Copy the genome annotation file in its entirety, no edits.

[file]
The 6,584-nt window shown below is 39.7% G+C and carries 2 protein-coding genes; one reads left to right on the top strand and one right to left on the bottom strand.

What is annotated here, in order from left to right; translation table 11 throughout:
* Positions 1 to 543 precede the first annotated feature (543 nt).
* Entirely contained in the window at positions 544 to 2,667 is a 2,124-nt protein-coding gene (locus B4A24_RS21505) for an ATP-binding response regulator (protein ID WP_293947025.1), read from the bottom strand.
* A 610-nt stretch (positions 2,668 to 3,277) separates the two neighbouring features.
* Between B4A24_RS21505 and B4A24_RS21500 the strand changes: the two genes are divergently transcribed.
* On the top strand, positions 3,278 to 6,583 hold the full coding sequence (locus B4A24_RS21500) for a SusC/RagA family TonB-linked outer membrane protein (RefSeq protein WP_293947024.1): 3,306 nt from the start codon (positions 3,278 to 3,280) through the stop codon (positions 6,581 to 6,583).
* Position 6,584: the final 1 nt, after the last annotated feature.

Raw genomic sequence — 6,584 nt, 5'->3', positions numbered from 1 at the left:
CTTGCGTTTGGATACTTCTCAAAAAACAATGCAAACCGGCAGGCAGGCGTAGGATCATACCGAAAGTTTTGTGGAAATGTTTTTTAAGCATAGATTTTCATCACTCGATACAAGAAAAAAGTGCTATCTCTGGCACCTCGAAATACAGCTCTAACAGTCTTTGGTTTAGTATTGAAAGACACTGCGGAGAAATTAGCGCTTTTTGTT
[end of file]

The 6,584-nt window shown below is 39.7% G+C and carries 2 protein-coding genes; one reads left to right on the top strand and one right to left on the bottom strand.

What is annotated here, in order from left to right; translation table 11 throughout:
* Positions 1 to 543 precede the first annotated feature (543 nt).
* Entirely contained in the window at positions 544 to 2,667 is a 2,124-nt protein-coding gene (locus B4A24_RS21505) for an ATP-binding response regulator (protein ID WP_293947025.1), read from the bottom strand.
* A 610-nt stretch (positions 2,668 to 3,277) separates the two neighbouring features.
* Between B4A24_RS21505 and B4A24_RS21500 the strand changes: the two genes are divergently transcribed.
* On the top strand, positions 3,278 to 6,583 hold the full coding sequence (locus B4A24_RS21500) for a SusC/RagA family TonB-linked outer membrane protein (RefSeq protein WP_293947024.1): 3,306 nt from the start codon (positions 3,278 to 3,280) through the stop codon (positions 6,581 to 6,583).
* Position 6,584: the final 1 nt, after the last annotated feature.

Raw genomic sequence — 6,584 nt, 5'->3', positions numbered from 1 at the left:
CTTGCGTTTGGATACTTCTCAAAAAACAATGCAAACCGGCAGGCAGGCGTAGGATCATACCGAAAGTTTTGTGGAAATGTTTTTTAAGCATAGATTTTCATCACTCGATACAAGAAAAAAGTGCTATCTCTGGCACCTCGAAATACAGCTCTAACAGTCTTTGGTTTAGTATTGAAAGACACTGCGGAGAAATTAGCGCTTTTTGTT